Gravity Ghost is a physics-based puzzle platformer with an art style and tone that would hit even the Grinch in the feels.
The game follows a young girl named Iona around space as she tries to find her pet fox. Along the way you contact multiple animal guardians and deliver spirits to their woodland creature bodies. While exploring the universe, you’re also treated to flashbacks from Iona’s life. She lived on a rural island with her parents and siblings and was hard to tame. She spent all her time in the woods and was interested in what a local called “space geometry”. These are the first of a few tidbits that draw parallels between her life on earth and her journey through the universe. Though the premise and narrative are simplistic from the start, some moments will still knock you over flat. After finishing the game, I might have laid on the floor with my dog crying. Fortunately there is no photographic proof, so we will instead leave it as a…possibility.
The art style is even more heartbreaking, but in a good way. The contrast between the earth tones of the real world and the neon lights of space helps create the grounded and ethereal tone that run alongside to each other. The use of chalk drawing adds the nostalgic glow of childhood and a style I haven’t seen before. This game placed as much importance on art design as mechanics, and it paid off with a unique experience.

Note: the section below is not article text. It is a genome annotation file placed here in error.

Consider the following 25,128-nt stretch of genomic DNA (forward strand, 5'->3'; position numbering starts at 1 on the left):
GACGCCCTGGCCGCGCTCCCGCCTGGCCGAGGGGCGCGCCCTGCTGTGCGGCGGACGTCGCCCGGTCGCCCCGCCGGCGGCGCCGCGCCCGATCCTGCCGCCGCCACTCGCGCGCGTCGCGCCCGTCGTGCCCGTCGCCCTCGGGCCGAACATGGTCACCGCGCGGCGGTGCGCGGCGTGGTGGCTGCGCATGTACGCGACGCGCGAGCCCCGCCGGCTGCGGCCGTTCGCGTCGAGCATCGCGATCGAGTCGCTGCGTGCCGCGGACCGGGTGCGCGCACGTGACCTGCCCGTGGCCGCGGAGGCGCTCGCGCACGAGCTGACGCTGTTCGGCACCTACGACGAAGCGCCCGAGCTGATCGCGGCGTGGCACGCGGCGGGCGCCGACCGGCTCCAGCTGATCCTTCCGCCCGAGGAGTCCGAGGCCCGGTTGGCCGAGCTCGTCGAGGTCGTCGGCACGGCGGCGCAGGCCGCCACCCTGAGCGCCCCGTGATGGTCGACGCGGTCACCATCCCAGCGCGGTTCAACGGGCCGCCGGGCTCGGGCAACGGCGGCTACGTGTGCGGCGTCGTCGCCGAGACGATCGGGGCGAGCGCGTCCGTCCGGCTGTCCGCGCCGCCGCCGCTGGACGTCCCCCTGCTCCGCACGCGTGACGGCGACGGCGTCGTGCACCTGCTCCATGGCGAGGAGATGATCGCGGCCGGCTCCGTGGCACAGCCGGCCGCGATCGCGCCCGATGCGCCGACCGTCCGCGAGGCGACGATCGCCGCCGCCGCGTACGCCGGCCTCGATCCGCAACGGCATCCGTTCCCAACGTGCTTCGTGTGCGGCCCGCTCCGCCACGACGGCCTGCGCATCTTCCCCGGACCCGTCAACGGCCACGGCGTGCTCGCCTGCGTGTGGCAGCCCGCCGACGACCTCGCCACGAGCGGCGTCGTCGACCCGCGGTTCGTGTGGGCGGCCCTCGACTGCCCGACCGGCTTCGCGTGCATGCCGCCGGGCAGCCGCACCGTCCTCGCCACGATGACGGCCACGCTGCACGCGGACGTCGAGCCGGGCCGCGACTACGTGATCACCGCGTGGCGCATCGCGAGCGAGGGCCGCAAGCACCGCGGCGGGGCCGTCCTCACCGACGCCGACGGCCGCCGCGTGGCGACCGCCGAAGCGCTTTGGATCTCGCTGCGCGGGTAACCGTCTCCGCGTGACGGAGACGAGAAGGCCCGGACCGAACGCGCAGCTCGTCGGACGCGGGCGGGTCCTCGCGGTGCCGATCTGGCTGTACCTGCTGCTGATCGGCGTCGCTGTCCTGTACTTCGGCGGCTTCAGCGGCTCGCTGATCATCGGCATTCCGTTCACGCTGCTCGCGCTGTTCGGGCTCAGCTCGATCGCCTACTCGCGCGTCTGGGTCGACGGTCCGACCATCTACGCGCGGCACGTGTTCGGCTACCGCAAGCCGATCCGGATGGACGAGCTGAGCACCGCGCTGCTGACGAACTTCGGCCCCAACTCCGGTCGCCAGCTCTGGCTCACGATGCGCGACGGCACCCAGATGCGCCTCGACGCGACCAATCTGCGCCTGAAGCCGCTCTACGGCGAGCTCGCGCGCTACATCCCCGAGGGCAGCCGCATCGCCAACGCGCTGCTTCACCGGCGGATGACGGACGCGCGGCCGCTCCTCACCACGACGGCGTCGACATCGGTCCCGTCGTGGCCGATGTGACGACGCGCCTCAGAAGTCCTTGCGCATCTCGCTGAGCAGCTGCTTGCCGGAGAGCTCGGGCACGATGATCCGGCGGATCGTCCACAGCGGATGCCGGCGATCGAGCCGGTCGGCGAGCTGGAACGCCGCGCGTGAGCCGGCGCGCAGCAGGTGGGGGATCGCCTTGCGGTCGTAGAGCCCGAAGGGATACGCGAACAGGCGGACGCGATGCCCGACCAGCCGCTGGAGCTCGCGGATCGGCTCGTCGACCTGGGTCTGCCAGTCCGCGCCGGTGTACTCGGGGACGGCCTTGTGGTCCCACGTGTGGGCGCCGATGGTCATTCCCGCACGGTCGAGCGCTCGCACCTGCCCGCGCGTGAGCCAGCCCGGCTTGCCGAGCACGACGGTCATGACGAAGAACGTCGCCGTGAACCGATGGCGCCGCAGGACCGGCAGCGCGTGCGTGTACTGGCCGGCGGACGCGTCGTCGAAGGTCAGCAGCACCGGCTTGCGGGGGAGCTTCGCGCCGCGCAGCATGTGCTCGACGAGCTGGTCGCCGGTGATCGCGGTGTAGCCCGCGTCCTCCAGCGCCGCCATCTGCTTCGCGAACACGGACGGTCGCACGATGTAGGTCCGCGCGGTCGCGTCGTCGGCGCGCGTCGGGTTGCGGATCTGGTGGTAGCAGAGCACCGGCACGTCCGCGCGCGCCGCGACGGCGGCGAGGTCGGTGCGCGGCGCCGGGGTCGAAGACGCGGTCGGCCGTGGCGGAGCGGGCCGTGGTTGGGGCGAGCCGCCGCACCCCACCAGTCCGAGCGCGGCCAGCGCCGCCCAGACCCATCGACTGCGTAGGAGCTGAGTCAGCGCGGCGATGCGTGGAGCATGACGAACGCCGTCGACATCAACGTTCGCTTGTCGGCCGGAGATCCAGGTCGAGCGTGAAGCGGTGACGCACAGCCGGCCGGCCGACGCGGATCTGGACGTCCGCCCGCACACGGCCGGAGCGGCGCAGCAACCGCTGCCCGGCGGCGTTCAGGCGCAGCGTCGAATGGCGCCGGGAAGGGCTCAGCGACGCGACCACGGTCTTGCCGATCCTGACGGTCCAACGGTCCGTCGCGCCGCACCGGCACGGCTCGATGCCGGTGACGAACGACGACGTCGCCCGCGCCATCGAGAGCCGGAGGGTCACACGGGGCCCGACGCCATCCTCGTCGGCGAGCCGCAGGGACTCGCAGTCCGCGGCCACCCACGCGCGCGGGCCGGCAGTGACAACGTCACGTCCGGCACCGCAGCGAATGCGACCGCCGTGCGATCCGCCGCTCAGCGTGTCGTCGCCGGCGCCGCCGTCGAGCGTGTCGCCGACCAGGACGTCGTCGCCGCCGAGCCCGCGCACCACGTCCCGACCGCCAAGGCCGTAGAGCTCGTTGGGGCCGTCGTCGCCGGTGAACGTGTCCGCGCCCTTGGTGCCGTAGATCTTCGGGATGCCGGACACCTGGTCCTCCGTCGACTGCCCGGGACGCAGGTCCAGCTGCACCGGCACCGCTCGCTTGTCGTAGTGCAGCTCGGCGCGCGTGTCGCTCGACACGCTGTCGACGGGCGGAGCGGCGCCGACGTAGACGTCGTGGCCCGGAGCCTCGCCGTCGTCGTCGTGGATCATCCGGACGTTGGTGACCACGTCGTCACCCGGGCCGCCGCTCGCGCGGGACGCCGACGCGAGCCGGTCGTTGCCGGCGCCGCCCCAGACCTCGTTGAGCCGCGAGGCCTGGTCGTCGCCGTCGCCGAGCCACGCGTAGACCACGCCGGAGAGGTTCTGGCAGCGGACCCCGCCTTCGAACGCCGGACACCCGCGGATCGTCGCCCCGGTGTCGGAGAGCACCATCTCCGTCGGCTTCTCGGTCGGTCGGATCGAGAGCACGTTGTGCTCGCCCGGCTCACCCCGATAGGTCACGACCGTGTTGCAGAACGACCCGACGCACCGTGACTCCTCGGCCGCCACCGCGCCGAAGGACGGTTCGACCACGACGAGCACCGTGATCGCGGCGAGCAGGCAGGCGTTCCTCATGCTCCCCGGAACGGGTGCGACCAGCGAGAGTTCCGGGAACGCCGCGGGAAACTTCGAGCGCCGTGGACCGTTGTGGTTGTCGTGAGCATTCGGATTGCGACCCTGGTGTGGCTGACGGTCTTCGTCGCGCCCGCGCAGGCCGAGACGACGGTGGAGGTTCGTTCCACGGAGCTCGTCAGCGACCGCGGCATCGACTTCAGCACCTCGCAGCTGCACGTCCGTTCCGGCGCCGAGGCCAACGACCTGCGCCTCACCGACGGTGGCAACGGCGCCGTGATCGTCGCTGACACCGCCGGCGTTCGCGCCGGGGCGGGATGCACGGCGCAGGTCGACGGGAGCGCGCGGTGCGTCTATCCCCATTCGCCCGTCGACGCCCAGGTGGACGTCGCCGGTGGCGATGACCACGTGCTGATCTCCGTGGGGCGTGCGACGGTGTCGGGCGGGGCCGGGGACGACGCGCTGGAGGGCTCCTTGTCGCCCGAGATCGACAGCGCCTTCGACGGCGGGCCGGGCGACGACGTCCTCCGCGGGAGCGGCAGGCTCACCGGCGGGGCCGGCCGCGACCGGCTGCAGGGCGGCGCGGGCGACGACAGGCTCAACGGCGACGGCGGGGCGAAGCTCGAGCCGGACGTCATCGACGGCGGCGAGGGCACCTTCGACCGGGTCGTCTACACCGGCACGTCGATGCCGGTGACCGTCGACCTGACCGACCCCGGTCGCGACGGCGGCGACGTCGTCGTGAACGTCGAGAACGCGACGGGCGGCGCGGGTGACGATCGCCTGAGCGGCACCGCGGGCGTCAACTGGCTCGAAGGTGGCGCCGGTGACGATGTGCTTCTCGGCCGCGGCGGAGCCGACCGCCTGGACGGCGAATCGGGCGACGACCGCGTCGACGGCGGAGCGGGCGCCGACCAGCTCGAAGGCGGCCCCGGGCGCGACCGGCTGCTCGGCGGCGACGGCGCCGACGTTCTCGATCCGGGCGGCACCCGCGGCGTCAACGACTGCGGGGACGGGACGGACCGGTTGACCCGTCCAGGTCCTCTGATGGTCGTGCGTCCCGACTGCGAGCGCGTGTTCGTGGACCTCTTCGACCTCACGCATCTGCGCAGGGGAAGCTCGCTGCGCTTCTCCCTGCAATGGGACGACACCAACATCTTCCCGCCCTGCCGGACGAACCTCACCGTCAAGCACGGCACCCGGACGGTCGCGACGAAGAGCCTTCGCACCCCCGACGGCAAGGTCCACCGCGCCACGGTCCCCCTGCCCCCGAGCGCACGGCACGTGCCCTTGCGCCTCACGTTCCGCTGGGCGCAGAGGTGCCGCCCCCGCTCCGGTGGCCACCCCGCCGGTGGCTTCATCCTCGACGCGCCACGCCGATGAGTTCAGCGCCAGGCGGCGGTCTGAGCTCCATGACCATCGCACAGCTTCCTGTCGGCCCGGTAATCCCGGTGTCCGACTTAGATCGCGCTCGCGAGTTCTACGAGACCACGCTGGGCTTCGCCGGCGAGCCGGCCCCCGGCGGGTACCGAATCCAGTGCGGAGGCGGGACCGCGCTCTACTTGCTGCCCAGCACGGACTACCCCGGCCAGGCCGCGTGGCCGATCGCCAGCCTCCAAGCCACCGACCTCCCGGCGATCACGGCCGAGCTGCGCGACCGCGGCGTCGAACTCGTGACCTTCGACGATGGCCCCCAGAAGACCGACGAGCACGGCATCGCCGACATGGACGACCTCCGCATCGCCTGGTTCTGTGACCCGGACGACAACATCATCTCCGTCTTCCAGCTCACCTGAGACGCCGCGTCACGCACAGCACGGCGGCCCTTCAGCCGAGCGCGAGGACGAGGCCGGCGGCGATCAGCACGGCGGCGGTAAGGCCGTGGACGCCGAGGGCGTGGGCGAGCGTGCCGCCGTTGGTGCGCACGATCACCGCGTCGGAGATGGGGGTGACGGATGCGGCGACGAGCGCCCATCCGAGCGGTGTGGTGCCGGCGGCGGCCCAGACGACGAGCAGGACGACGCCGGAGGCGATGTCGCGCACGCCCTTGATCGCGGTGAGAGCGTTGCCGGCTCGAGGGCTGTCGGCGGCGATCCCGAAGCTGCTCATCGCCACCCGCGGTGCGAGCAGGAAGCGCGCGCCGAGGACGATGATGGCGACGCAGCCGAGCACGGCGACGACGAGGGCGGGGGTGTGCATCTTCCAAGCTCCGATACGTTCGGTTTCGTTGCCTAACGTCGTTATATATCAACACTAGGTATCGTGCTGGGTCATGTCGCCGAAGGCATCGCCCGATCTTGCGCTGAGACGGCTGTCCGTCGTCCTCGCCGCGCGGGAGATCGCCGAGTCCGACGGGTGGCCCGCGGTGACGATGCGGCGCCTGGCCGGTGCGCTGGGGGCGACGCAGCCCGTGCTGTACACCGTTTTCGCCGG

But what are those mechanics?
Essentially all you do is float around and collect stars. You pick up little star chunks to make your hair grow longer, and then use your mane to transform planets into Earth, Wind, and Fire–ahem, sorry–earth, wind, and fire. And that’s really it. No dying, no fighting, just endless anti-gravity frolicking on a serene and safe acid trip.
This gem is only a few hours long and perfect for relieving some stress in a way that’s different from other games. Instead of relying on the controversial concept of catharsis, the design lets you enjoy failure by orbiting around the wrong planet in peace. Though short, it has great replay value. Not because of a lot of content or procedurally-generated levels, but because the existing levels never lose their charm. The gameplay is a great pick-me-up and the story for when you need a good cry.